2013-10-03 / Front Page

Offshore Wind Not Without Controversy

By Daniel Highet

"We’re talking about public trust resources whose exclusive rights are being given to a private corporation,” stated Attorney Terence Tierney, an environmental law expert representing plaintiffs in a lawsuit against the Coastal Resources Management Council and its treatment of Block Island residents' concerns over Deepwater Wind's proposed Block Island Wind Farm. (Artist's rendering above). The case is before R.I. Superior Court. "We’re talking about public trust resources whose exclusive rights are being given to a private corporation,” stated Attorney Terence Tierney, an environmental law expert representing plaintiffs in a lawsuit against the Coastal Resources Management Council and its treatment of Block Island residents' concerns over Deepwater Wind's proposed Block Island Wind Farm. (Artist's rendering above). The case is before R.I. Superior Court. They will stretch 660 feet above the waters off Block Island, measuring 24 stories taller than the “Superman building” on Westminster Street in downtown Providence. As the United States’ first offshore wind farm, they are historic; the realization of goals set by the Obama administration to increase the country’s renewable energy resources, they will produce 100 million kilowatt hours annually. However, the five wind turbines comprising the Block Island Wind Farm, a demonstration scale project that Rhode Island-based Deepwater Wind will construct only 2.8 miles from Block Island’s south shore, is not without controversy. And a Newport based environmental law expert, attorney Terence Tierney, is at the center of the tempest.

Tierney represents one Narragansett and four Block Island residents who have submitted a complaint in R.I. Superior Court seeking an injunction and temporary restraining order that would require the Rhode Island Coastal Resources Management Council (CRMC) to allow their participation in the agency's administrative review concerning Deepwater Wind’s Block Island Wind Farm. He is a former special assistant in the R.I. Attorney General's office where he served in the Environmental Unit for over 20 years. The CRMC’s primary responsibility is the preservation, protection, development, and restoration of the coastal areas of the state, via permits issued for work within its coastal zone. At issue is a substantial loss in value of the Block Island residents’ properties, associated loss of rental income for some, and diminished use and enjoyment of their property and proximate public resources, such as the Block Island Town Beach.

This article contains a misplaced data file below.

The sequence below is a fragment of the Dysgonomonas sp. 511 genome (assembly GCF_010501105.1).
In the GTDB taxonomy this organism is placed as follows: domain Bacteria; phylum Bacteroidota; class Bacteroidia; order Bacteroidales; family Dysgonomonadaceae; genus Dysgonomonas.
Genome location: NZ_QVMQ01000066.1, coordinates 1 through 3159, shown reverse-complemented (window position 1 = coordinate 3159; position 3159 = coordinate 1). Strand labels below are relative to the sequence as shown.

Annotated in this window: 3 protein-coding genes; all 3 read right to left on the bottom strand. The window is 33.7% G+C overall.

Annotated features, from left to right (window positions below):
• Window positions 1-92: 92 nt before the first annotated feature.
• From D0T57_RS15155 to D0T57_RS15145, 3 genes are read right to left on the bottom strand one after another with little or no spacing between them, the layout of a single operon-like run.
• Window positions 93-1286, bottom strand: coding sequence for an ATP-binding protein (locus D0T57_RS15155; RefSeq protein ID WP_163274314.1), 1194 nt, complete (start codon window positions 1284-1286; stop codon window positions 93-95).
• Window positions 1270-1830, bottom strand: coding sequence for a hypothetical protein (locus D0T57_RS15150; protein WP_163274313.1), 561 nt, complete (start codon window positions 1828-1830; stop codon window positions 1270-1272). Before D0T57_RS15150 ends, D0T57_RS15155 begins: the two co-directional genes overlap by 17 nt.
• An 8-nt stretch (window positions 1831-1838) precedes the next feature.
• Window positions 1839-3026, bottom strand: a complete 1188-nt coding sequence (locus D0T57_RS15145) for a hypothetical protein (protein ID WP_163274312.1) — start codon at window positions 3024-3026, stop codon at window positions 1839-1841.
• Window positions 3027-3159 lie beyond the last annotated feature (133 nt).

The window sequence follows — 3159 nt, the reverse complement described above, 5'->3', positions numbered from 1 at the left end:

One plaintiff has objected to Deepwater Wind’s proposed installation of electric transmission lines connecting the wind turbines to submarine cables that would make landfall at Narragansett Beach and within 50 feet of his condominium complex.

At press time, Deepwater, in response to pressure from local townspeople and elected officials, was seeking to secure an agreement with the state Department of Environmental Management that would allow it to bury the transmission cable under Scarborough State Beach and then connect it to the regional power grid operated by National Grid. Deepwater Wind plans to begin transmission construction as early as 2014 and offshore construction in 2015.

“The Rhode Island Coastal Resources Management Council is rubber-stamping this as fast as they can,” stated Tierney in an interview with Newport This Week. “This is not an open and transparent process,” Tierney continued. “It is a process that excludes virtually everyone but the applicant,” referring to Deepwater Wind.

Jeffrey Grybowski, who previously served as chief of staff under former Gov. Donald L. Carcieri, is the chief executive officer of Deepwater Wind. According to an independent expert hired by the Rhode Island Economic Development Corporation, the Deepwater Wind project is expected to inject over $100 million in eco nomic activity in the state and create approximately 200 local construction jobs.

Another source, a Block Island businessman close to the litigation, shed doubt on the employment projections and in particular called into question the endgame economic savings. He agrees that Block Islanders would save up to 40 percent in energy costs when they abandon diesel-powered generators for wind. However, because the turbines will generate more electricity than the island’s 1800 residents can use, the surplus will be sent to the mainland. He claimed Rhode Islanders would then end up paying for wind energy at a rate far above market value as compared to traditional resources. The real beneficiaries will be Deepwater Wind and National Grid, he said.

“This is a giveaway to insiders,” he said, “and what they’re giving away is the keys to the ocean floor for economic gain.”